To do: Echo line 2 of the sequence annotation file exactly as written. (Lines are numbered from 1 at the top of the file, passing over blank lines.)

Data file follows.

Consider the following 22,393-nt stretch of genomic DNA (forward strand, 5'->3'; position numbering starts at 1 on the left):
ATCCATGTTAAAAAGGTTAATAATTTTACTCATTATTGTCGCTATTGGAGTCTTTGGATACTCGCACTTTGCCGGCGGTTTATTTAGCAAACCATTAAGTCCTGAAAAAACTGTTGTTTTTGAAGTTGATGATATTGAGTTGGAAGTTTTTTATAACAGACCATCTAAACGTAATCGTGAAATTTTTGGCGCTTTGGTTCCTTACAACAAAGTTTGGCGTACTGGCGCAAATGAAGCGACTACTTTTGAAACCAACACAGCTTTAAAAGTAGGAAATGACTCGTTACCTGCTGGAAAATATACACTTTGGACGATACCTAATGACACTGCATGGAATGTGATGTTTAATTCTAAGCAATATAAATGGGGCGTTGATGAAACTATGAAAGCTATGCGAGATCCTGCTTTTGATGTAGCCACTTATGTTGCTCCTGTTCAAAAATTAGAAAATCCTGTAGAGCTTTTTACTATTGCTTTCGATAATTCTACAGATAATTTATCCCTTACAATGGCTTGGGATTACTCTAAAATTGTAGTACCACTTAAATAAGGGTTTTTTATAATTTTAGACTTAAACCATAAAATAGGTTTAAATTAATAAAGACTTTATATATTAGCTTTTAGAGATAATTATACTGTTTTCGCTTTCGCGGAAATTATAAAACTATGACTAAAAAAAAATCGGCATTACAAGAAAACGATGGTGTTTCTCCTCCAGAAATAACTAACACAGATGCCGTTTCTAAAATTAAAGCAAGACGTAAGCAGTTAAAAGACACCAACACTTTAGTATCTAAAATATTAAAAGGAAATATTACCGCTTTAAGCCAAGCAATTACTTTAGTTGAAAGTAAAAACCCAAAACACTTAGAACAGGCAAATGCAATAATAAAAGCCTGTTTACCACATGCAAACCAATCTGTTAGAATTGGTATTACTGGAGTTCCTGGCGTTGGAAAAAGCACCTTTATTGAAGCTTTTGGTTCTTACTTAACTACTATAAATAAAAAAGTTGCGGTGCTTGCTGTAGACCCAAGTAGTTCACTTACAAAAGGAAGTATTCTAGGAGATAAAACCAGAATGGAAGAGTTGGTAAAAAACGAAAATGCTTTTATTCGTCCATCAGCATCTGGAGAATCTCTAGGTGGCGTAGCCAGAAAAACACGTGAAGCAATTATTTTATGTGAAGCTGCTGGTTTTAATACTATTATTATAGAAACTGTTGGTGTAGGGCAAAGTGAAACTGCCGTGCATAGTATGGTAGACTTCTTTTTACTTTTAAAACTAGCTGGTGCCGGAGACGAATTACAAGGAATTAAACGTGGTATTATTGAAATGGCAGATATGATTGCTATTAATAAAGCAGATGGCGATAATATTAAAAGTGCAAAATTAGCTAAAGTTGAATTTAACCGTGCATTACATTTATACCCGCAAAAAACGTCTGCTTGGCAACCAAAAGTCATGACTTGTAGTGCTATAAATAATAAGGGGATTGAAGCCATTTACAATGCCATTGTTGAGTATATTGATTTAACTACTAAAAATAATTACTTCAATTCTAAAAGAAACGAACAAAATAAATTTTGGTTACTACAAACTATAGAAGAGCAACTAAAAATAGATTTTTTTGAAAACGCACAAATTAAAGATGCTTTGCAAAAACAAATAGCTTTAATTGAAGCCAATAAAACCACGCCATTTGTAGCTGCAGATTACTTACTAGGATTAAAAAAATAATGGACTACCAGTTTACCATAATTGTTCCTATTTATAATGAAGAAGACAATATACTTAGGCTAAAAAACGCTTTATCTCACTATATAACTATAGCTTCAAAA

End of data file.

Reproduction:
ATCCATGTTAAAAAGGTTAATAATTTTACTCATTATTGTCGCTATTGGAGTCTTTGGATACTCGCACTTTGCCGGCGGTTTATTTAGCAAACCATTAAGTCCTGAAAAAACTGTTGTTTTTGAAGTTGATGATATTGAGTTGGAAGTTTTTTATAACAGACCATCTAAACGTAATCGTGAAATTTTTGGCGCTTTGGTTCCTTACAACAAAGTTTGGCGTACTGGCGCAAATGAAGCGACTACTTTTGAAACCAACACAGCTTTAAAAGTAGGAAATGACTCGTTACCTGCTGGAAAATATACACTTTGGACGATACCTAATGACACTGCATGGAATGTGATGTTTAATTCTAAGCAATATAAATGGGGCGTTGATGAAACTATGAAAGCTATGCGAGATCCTGCTTTTGATGTAGCCACTTATGTTGCTCCTGTTCAAAAATTAGAAAATCCTGTAGAGCTTTTTACTATTGCTTTCGATAATTCTACAGATAATTTATCCCTTACAATGGCTTGGGATTACTCTAAAATTGTAGTACCACTTAAATAAGGGTTTTTTATAATTTTAGACTTAAACCATAAAATAGGTTTAAATTAATAAAGACTTTATATATTAGCTTTTAGAGATAATTATACTGTTTTCGCTTTCGCGGAAATTATAAAACTATGACTAAAAAAAAATCGGCATTACAAGAAAACGATGGTGTTTCTCCTCCAGAAATAACTAACACAGATGCCGTTTCTAAAATTAAAGCAAGACGTAAGCAGTTAAAAGACACCAACACTTTAGTATCTAAAATATTAAAAGGAAATATTACCGCTTTAAGCCAAGCAATTACTTTAGTTGAAAGTAAAAACCCAAAACACTTAGAACAGGCAAATGCAATAATAAAAGCCTGTTTACCACATGCAAACCAATCTGTTAGAATTGGTATTACTGGAGTTCCTGGCGTTGGAAAAAGCACCTTTATTGAAGCTTTTGGTTCTTACTTAACTACTATAAATAAAAAAGTTGCGGTGCTTGCTGTAGACCCAAGTAGTTCACTTACAAAAGGAAGTATTCTAGGAGATAAAACCAGAATGGAAGAGTTGGTAAAAAACGAAAATGCTTTTATTCGTCCATCAGCATCTGGAGAATCTCTAGGTGGCGTAGCCAGAAAAACACGTGAAGCAATTATTTTATGTGAAGCTGCTGGTTTTAATACTATTATTATAGAAACTGTTGGTGTAGGGCAAAGTGAAACTGCCGTGCATAGTATGGTAGACTTCTTTTTACTTTTAAAACTAGCTGGTGCCGGAGACGAATTACAAGGAATTAAACGTGGTATTATTGAAATGGCAGATATGATTGCTATTAATAAAGCAGATGGCGATAATATTAAAAGTGCAAAATTAGCTAAAGTTGAATTTAACCGTGCATTACATTTATACCCGCAAAAAACGTCTGCTTGGCAACCAAAAGTCATGACTTGTAGTGCTATAAATAATAAGGGGATTGAAGCCATTTACAATGCCATTGTTGAGTATATTGATTTAACTACTAAAAATAATTACTTCAATTCTAAAAGAAACGAACAAAATAAATTTTGGTTACTACAAACTATAGAAGAGCAACTAAAAATAGATTTTTTTGAAAACGCACAAATTAAAGATGCTTTGCAAAAACAAATAGCTTTAATTGAAGCCAATAAAACCACGCCATTTGTAGCTGCAGATTACTTACTAGGATTAAAAAAATAATGGACTACCAGTTTACCATAATTGTTCCTATTTATAATGAAGAAGACAATATACTTAGGCTAAAAAACGCTTTATCTCACTATATAACTATAGCTTCAAAA